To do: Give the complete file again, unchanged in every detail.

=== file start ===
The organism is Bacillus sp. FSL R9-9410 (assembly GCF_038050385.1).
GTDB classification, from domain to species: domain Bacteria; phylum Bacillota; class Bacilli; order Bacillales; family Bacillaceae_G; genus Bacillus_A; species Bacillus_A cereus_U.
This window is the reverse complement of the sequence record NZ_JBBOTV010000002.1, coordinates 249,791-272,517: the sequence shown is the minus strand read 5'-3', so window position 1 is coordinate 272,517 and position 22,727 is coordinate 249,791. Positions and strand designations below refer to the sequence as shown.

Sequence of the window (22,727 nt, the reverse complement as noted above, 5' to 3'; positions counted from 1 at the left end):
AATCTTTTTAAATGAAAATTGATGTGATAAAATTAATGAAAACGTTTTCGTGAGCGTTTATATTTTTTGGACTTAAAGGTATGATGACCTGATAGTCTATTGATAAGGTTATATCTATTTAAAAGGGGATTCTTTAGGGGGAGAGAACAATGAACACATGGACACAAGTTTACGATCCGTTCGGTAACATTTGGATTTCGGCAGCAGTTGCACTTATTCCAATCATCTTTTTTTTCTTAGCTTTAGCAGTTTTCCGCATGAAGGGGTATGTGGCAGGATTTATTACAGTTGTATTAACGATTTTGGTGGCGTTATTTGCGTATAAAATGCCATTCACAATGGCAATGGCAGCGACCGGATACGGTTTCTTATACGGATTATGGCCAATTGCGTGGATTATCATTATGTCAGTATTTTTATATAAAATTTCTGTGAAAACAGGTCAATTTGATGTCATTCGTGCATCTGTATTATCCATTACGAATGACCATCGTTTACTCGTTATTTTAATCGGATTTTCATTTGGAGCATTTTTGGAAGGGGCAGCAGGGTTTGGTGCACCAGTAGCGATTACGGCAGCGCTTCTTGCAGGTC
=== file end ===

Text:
The organism is Bacillus sp. FSL R9-9410 (assembly GCF_038050385.1).
GTDB classification, from domain to species: domain Bacteria; phylum Bacillota; class Bacilli; order Bacillales; family Bacillaceae_G; genus Bacillus_A; species Bacillus_A cereus_U.
This window is the reverse complement of the sequence record NZ_JBBOTV010000002.1, coordinates 249,791-272,517: the sequence shown is the minus strand read 5'-3', so window position 1 is coordinate 272,517 and position 22,727 is coordinate 249,791. Positions and strand designations below refer to the sequence as shown.

Sequence of the window (22,727 nt, the reverse complement as noted above, 5' to 3'; positions counted from 1 at the left end):
AATCTTTTTAAATGAAAATTGATGTGATAAAATTAATGAAAACGTTTTCGTGAGCGTTTATATTTTTTGGACTTAAAGGTATGATGACCTGATAGTCTATTGATAAGGTTATATCTATTTAAAAGGGGATTCTTTAGGGGGAGAGAACAATGAACACATGGACACAAGTTTACGATCCGTTCGGTAACATTTGGATTTCGGCAGCAGTTGCACTTATTCCAATCATCTTTTTTTTCTTAGCTTTAGCAGTTTTCCGCATGAAGGGGTATGTGGCAGGATTTATTACAGTTGTATTAACGATTTTGGTGGCGTTATTTGCGTATAAAATGCCATTCACAATGGCAATGGCAGCGACCGGATACGGTTTCTTATACGGATTATGGCCAATTGCGTGGATTATCATTATGTCAGTATTTTTATATAAAATTTCTGTGAAAACAGGTCAATTTGATGTCATTCGTGCATCTGTATTATCCATTACGAATGACCATCGTTTACTCGTTATTTTAATCGGATTTTCATTTGGAGCATTTTTGGAAGGGGCAGCAGGGTTTGGTGCACCAGTAGCGATTACGGCAGCGCTTCTTGCAGGTC